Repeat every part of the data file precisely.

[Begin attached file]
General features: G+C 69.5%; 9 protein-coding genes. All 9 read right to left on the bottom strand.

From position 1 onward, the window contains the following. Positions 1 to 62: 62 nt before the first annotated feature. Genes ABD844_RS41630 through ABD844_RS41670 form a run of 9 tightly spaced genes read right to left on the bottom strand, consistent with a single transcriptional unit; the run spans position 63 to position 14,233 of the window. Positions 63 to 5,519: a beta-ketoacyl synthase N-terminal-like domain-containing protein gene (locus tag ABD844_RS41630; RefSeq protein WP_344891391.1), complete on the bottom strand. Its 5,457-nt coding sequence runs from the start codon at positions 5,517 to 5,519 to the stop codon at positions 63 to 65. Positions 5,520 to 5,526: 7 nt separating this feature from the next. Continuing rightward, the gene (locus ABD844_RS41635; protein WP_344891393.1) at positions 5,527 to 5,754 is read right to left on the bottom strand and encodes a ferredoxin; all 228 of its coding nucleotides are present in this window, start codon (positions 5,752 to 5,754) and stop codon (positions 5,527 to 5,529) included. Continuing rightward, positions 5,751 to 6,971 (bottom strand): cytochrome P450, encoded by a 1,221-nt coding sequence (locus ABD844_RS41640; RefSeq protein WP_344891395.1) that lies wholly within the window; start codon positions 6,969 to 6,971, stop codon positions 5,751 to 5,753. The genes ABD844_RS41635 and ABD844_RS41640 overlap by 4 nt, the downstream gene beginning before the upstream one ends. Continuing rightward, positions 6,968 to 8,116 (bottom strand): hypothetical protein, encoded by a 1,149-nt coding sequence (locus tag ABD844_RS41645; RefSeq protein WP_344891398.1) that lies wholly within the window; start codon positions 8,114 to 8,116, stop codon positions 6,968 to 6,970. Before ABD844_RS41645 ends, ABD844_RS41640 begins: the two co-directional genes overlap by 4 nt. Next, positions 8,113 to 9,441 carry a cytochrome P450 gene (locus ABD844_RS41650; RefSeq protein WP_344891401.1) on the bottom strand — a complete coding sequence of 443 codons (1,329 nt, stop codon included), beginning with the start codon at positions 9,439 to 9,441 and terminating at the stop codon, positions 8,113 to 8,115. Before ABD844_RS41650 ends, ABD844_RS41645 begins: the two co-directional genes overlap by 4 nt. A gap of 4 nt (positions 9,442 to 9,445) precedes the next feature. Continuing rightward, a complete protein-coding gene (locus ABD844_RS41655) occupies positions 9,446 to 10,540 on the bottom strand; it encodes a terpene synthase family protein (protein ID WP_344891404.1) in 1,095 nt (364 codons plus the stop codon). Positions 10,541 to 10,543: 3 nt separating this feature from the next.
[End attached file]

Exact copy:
General features: G+C 69.5%; 9 protein-coding genes. All 9 read right to left on the bottom strand.

From position 1 onward, the window contains the following. Positions 1 to 62: 62 nt before the first annotated feature. Genes ABD844_RS41630 through ABD844_RS41670 form a run of 9 tightly spaced genes read right to left on the bottom strand, consistent with a single transcriptional unit; the run spans position 63 to position 14,233 of the window. Positions 63 to 5,519: a beta-ketoacyl synthase N-terminal-like domain-containing protein gene (locus tag ABD844_RS41630; RefSeq protein WP_344891391.1), complete on the bottom strand. Its 5,457-nt coding sequence runs from the start codon at positions 5,517 to 5,519 to the stop codon at positions 63 to 65. Positions 5,520 to 5,526: 7 nt separating this feature from the next. Continuing rightward, the gene (locus ABD844_RS41635; protein WP_344891393.1) at positions 5,527 to 5,754 is read right to left on the bottom strand and encodes a ferredoxin; all 228 of its coding nucleotides are present in this window, start codon (positions 5,752 to 5,754) and stop codon (positions 5,527 to 5,529) included. Continuing rightward, positions 5,751 to 6,971 (bottom strand): cytochrome P450, encoded by a 1,221-nt coding sequence (locus ABD844_RS41640; RefSeq protein WP_344891395.1) that lies wholly within the window; start codon positions 6,969 to 6,971, stop codon positions 5,751 to 5,753. The genes ABD844_RS41635 and ABD844_RS41640 overlap by 4 nt, the downstream gene beginning before the upstream one ends. Continuing rightward, positions 6,968 to 8,116 (bottom strand): hypothetical protein, encoded by a 1,149-nt coding sequence (locus tag ABD844_RS41645; RefSeq protein WP_344891398.1) that lies wholly within the window; start codon positions 8,114 to 8,116, stop codon positions 6,968 to 6,970. Before ABD844_RS41645 ends, ABD844_RS41640 begins: the two co-directional genes overlap by 4 nt. Next, positions 8,113 to 9,441 carry a cytochrome P450 gene (locus ABD844_RS41650; RefSeq protein WP_344891401.1) on the bottom strand — a complete coding sequence of 443 codons (1,329 nt, stop codon included), beginning with the start codon at positions 9,439 to 9,441 and terminating at the stop codon, positions 8,113 to 8,115. Before ABD844_RS41650 ends, ABD844_RS41645 begins: the two co-directional genes overlap by 4 nt. A gap of 4 nt (positions 9,442 to 9,445) precedes the next feature. Continuing rightward, a complete protein-coding gene (locus ABD844_RS41655) occupies positions 9,446 to 10,540 on the bottom strand; it encodes a terpene synthase family protein (protein ID WP_344891404.1) in 1,095 nt (364 codons plus the stop codon). Positions 10,541 to 10,543: 3 nt separating this feature from the next.